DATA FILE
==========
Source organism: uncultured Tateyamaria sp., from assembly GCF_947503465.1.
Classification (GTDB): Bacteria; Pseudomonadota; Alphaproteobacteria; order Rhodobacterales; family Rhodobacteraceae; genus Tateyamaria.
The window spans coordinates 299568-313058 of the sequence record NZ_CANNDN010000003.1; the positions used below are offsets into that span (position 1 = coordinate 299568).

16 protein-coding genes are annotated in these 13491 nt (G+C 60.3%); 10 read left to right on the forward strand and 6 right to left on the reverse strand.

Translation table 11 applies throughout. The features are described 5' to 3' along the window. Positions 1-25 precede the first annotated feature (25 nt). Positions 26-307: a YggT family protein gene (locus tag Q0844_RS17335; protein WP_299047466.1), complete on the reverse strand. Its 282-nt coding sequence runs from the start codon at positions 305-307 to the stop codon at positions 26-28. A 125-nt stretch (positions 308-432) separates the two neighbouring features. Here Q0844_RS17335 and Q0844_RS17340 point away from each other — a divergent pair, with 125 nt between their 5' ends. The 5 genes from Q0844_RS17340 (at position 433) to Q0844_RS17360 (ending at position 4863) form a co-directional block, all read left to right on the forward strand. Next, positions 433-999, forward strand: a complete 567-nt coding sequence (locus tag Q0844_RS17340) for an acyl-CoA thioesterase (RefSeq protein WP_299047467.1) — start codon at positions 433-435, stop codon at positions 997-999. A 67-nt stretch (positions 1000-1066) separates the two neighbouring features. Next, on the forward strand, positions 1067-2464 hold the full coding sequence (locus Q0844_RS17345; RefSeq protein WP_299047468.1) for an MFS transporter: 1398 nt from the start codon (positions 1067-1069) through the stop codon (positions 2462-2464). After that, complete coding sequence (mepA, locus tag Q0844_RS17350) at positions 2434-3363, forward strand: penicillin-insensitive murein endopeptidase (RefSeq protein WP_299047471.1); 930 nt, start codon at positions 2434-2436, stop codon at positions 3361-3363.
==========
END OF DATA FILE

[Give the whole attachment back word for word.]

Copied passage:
Source organism: uncultured Tateyamaria sp., from assembly GCF_947503465.1.
Classification (GTDB): Bacteria; Pseudomonadota; Alphaproteobacteria; order Rhodobacterales; family Rhodobacteraceae; genus Tateyamaria.
The window spans coordinates 299568-313058 of the sequence record NZ_CANNDN010000003.1; the positions used below are offsets into that span (position 1 = coordinate 299568).

16 protein-coding genes are annotated in these 13491 nt (G+C 60.3%); 10 read left to right on the forward strand and 6 right to left on the reverse strand.

Translation table 11 applies throughout. The features are described 5' to 3' along the window. Positions 1-25 precede the first annotated feature (25 nt). Positions 26-307: a YggT family protein gene (locus tag Q0844_RS17335; protein WP_299047466.1), complete on the reverse strand. Its 282-nt coding sequence runs from the start codon at positions 305-307 to the stop codon at positions 26-28. A 125-nt stretch (positions 308-432) separates the two neighbouring features. Here Q0844_RS17335 and Q0844_RS17340 point away from each other — a divergent pair, with 125 nt between their 5' ends. The 5 genes from Q0844_RS17340 (at position 433) to Q0844_RS17360 (ending at position 4863) form a co-directional block, all read left to right on the forward strand. Next, positions 433-999, forward strand: a complete 567-nt coding sequence (locus tag Q0844_RS17340) for an acyl-CoA thioesterase (RefSeq protein WP_299047467.1) — start codon at positions 433-435, stop codon at positions 997-999. A 67-nt stretch (positions 1000-1066) separates the two neighbouring features. Next, on the forward strand, positions 1067-2464 hold the full coding sequence (locus Q0844_RS17345; RefSeq protein WP_299047468.1) for an MFS transporter: 1398 nt from the start codon (positions 1067-1069) through the stop codon (positions 2462-2464). After that, complete coding sequence (mepA, locus tag Q0844_RS17350) at positions 2434-3363, forward strand: penicillin-insensitive murein endopeptidase (RefSeq protein WP_299047471.1); 930 nt, start codon at positions 2434-2436, stop codon at positions 3361-3363.